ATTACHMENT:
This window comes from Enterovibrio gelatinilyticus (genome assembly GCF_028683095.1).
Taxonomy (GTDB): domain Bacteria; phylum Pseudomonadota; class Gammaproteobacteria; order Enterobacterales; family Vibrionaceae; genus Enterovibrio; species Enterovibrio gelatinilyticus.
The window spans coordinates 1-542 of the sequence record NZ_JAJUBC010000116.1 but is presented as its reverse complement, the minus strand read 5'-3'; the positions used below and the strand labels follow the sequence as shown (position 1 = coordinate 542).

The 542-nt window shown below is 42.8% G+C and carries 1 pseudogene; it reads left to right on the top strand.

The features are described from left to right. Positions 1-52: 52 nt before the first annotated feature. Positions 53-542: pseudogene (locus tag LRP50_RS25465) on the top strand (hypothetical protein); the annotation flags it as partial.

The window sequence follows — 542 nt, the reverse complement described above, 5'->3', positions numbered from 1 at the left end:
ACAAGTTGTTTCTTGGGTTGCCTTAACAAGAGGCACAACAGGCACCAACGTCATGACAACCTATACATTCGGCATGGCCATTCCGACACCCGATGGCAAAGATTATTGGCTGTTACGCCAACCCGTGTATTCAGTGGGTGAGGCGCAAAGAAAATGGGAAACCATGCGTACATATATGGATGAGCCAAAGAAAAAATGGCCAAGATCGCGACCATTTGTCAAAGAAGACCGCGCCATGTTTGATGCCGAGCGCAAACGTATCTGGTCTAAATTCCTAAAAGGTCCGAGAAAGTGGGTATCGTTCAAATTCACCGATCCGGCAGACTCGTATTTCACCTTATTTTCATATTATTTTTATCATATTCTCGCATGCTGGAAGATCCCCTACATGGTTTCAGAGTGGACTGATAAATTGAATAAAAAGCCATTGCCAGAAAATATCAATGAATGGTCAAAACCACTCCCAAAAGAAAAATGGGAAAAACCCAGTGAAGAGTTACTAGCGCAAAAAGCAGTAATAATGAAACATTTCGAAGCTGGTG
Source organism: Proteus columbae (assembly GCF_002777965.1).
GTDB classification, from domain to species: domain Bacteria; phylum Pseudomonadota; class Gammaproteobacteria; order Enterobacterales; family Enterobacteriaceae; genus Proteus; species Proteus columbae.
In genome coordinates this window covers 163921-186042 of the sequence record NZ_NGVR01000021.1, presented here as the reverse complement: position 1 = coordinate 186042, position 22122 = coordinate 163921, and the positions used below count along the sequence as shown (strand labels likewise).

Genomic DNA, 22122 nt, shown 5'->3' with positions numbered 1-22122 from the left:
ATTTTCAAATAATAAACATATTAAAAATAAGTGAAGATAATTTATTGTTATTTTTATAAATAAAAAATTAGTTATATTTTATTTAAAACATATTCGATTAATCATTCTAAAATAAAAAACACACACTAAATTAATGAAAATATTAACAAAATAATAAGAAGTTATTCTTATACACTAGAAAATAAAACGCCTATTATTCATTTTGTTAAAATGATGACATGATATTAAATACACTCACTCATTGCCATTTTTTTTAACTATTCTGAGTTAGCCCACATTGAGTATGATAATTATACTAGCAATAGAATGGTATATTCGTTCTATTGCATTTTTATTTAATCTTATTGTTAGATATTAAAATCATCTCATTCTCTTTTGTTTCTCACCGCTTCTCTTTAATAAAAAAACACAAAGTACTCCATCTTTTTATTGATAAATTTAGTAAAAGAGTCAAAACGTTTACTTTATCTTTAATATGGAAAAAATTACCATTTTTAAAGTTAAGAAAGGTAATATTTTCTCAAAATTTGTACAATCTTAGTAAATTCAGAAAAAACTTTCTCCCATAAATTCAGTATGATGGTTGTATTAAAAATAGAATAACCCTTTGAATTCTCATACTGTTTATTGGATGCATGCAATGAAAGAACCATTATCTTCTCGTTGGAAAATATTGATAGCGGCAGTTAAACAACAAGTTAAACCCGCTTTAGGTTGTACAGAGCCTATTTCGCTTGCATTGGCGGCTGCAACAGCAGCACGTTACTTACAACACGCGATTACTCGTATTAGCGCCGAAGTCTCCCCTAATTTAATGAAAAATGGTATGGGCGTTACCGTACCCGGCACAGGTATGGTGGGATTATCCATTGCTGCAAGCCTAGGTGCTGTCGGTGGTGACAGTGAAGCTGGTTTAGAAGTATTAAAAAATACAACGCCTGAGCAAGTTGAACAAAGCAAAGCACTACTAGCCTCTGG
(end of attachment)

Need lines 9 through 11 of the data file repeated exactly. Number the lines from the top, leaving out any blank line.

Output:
GTDB classification, from domain to species: domain Bacteria; phylum Pseudomonadota; class Gammaproteobacteria; order Enterobacterales; family Enterobacteriaceae; genus Proteus; species Proteus columbae.
In genome coordinates this window covers 163921-186042 of the sequence record NZ_NGVR01000021.1, presented here as the reverse complement: position 1 = coordinate 186042, position 22122 = coordinate 163921, and the positions used below count along the sequence as shown (strand labels likewise).

Genomic DNA, 22122 nt, shown 5'->3' with positions numbered 1-22122 from the left: